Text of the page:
Equity and Inclusion

All of us in the academy and in the culture as a whole are called to renew our minds if we are to transform educational institutions—and society—so that the way we live, teach, and work can reflect our joy in cultural diversity, our passion for justice, and our love of freedom.

bell hooks

San Francisco Waldorf School seeks to establish and maintain an inclusive learning environment in which differences are understood and celebrated. Diversity, equity, and inclusion are embraced as a strengthening principle across all areas of the school community. We strive to sustain a demographic that reflects the great diversity of the Bay Area, and we acknowledge that growth is an ongoing process that calls on the qualities of commitment and respect, which lie at the heart of our mission.




live in San Francisco


live outside San Francisco


student to faculty ratio


students of color


staff/faculty of color


different languages spoken


of families are in the Equitable Tuition Program


student- or parent-initiated affinity groups 


With the LGBTQ+ Parent Association and the Gender-Sexuality Alliance along with relevant books in all grade levels and guest speakers, together we create a safe, inclusive space for students and families in the LGBTQ+ community.

SF Waldorf School marching at Pride

"My students and I feel connected to the idea of rights and honoring those who fight for them, on whatever level they are able. Who is spreading light in the world? Whose heroic deeds have helped others toward freedom?"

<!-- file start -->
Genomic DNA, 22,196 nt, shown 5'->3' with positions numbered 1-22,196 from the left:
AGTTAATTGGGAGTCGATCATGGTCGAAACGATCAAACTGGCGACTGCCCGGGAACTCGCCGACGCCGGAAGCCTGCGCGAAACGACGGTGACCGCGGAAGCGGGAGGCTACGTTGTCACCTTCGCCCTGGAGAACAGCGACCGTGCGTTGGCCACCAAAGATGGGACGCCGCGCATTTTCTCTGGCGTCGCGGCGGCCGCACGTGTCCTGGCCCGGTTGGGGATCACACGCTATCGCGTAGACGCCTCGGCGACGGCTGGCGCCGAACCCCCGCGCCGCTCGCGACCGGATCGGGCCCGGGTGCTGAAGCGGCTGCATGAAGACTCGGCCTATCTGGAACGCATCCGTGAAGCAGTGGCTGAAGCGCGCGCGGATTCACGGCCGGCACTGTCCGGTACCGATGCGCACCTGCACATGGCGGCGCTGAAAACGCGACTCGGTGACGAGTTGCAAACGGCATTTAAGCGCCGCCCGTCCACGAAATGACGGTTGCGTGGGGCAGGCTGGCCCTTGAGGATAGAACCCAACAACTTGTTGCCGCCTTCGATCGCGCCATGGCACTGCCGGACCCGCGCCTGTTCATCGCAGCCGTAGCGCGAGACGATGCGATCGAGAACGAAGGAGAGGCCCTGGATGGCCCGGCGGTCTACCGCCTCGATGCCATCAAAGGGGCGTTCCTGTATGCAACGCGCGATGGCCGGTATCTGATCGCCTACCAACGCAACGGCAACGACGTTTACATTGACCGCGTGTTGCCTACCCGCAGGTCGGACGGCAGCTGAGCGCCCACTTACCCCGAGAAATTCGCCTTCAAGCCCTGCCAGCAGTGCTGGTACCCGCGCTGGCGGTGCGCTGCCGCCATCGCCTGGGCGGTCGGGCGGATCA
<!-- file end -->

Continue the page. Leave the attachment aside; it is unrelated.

Student portrait of Maya Angelou 

An Upper Grades Mandarin class performs a Chinese ethnic dance for their younger classmates, led by Ms. Evelyn Liu (Liu laoshi), the choreographer for SF Asian Chorus performing group and Fang Bing (Fang laoshi).

"Of all subjects, the combination of geography and history perhaps lends itself best to awakening a feeling of social responsibility. By that I mean the awareness of and consideration for other people. In 4th grade, we studied the immigrant journey of Biddy Mason from Mississippi in the 1830s to California, where she could live without fear of enslavement. The students also read stories of Black pioneers and mountain men, in the series Reflections of a Black Cowboy, which included a story of Jean Baptiste Point du Sable, who founded the city of Eschikagou (Chicago) as a trading post, together with his wife Kitihawa, a member of the Potawatomi. We also read the book, The Iron Dragon Never Sleeps, which told the story of Lee Cheng, a worker for the Central Pacific Railroad. The children lived into the dynamics of his friendship with the kind daughter of an engineer as well as the unfair treatment of Chinese workers of the railroad company."

Congressman John Lewis addresses the audience, on stage at Calvary Presbyterian Church for a public lecture.

Congressman John Lewis, civil rights leader and author of March, gave an inspiring public lecture sponsored by the school.

Children and teachers walk together down a path near Escuela Raices.